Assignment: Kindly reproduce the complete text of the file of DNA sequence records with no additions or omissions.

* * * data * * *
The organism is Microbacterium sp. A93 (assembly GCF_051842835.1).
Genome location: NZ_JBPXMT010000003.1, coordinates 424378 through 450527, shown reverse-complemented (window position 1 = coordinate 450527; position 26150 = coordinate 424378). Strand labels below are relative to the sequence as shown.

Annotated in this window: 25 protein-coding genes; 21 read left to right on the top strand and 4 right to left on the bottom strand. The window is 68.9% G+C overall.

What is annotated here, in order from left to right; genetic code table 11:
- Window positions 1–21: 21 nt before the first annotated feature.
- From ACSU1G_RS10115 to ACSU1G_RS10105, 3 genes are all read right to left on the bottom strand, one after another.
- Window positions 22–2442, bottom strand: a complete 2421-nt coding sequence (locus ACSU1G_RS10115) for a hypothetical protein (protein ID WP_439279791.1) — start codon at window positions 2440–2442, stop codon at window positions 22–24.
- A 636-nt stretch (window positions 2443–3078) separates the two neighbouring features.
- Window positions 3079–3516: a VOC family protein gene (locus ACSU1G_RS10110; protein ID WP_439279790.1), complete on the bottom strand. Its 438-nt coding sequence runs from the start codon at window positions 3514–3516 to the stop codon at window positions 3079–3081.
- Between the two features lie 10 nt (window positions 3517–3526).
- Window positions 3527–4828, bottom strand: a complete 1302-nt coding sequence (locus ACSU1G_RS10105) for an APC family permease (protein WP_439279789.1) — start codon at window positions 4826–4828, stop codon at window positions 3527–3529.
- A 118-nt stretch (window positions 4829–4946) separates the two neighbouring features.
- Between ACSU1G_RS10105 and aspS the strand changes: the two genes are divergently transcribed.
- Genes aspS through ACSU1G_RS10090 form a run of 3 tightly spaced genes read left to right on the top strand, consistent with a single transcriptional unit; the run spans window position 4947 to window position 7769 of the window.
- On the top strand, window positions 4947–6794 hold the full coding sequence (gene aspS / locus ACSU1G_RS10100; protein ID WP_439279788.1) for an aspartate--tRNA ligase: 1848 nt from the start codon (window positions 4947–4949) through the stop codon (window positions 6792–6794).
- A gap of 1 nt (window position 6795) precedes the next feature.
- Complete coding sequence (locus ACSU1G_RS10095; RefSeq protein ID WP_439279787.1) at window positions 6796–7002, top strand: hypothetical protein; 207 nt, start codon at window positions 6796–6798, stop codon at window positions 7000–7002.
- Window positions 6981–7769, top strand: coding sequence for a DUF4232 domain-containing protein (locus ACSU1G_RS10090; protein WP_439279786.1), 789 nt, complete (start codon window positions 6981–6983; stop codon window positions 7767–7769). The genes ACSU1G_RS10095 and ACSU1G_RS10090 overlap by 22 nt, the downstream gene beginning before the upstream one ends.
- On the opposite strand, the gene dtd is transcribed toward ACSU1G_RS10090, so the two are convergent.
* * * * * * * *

The organism is Microbacterium sp. A93 (assembly GCF_051842835.1).
Genome location: NZ_JBPXMT010000003.1, coordinates 424378 through 450527, shown reverse-complemented (window position 1 = coordinate 450527; position 26150 = coordinate 424378). Strand labels below are relative to the sequence as shown.

Annotated in this window: 25 protein-coding genes; 21 read left to right on the top strand and 4 right to left on the bottom strand. The window is 68.9% G+C overall.

What is annotated here, in order from left to right; genetic code table 11:
- Window positions 1–21: 21 nt before the first annotated feature.
- From ACSU1G_RS10115 to ACSU1G_RS10105, 3 genes are all read right to left on the bottom strand, one after another.
- Window positions 22–2442, bottom strand: a complete 2421-nt coding sequence (locus ACSU1G_RS10115) for a hypothetical protein (protein ID WP_439279791.1) — start codon at window positions 2440–2442, stop codon at window positions 22–24.
- A 636-nt stretch (window positions 2443–3078) separates the two neighbouring features.
- Window positions 3079–3516: a VOC family protein gene (locus ACSU1G_RS10110; protein ID WP_439279790.1), complete on the bottom strand. Its 438-nt coding sequence runs from the start codon at window positions 3514–3516 to the stop codon at window positions 3079–3081.
- Between the two features lie 10 nt (window positions 3517–3526).
- Window positions 3527–4828, bottom strand: a complete 1302-nt coding sequence (locus ACSU1G_RS10105) for an APC family permease (protein WP_439279789.1) — start codon at window positions 4826–4828, stop codon at window positions 3527–3529.
- A 118-nt stretch (window positions 4829–4946) separates the two neighbouring features.
- Between ACSU1G_RS10105 and aspS the strand changes: the two genes are divergently transcribed.
- Genes aspS through ACSU1G_RS10090 form a run of 3 tightly spaced genes read left to right on the top strand, consistent with a single transcriptional unit; the run spans window position 4947 to window position 7769 of the window.
- On the top strand, window positions 4947–6794 hold the full coding sequence (gene aspS / locus ACSU1G_RS10100; protein ID WP_439279788.1) for an aspartate--tRNA ligase: 1848 nt from the start codon (window positions 4947–4949) through the stop codon (window positions 6792–6794).
- A gap of 1 nt (window position 6795) precedes the next feature.
- Complete coding sequence (locus ACSU1G_RS10095; RefSeq protein ID WP_439279787.1) at window positions 6796–7002, top strand: hypothetical protein; 207 nt, start codon at window positions 6796–6798, stop codon at window positions 7000–7002.
- Window positions 6981–7769, top strand: coding sequence for a DUF4232 domain-containing protein (locus ACSU1G_RS10090; protein WP_439279786.1), 789 nt, complete (start codon window positions 6981–6983; stop codon window positions 7767–7769). The genes ACSU1G_RS10095 and ACSU1G_RS10090 overlap by 22 nt, the downstream gene beginning before the upstream one ends.
- On the opposite strand, the gene dtd is transcribed toward ACSU1G_RS10090, so the two are convergent.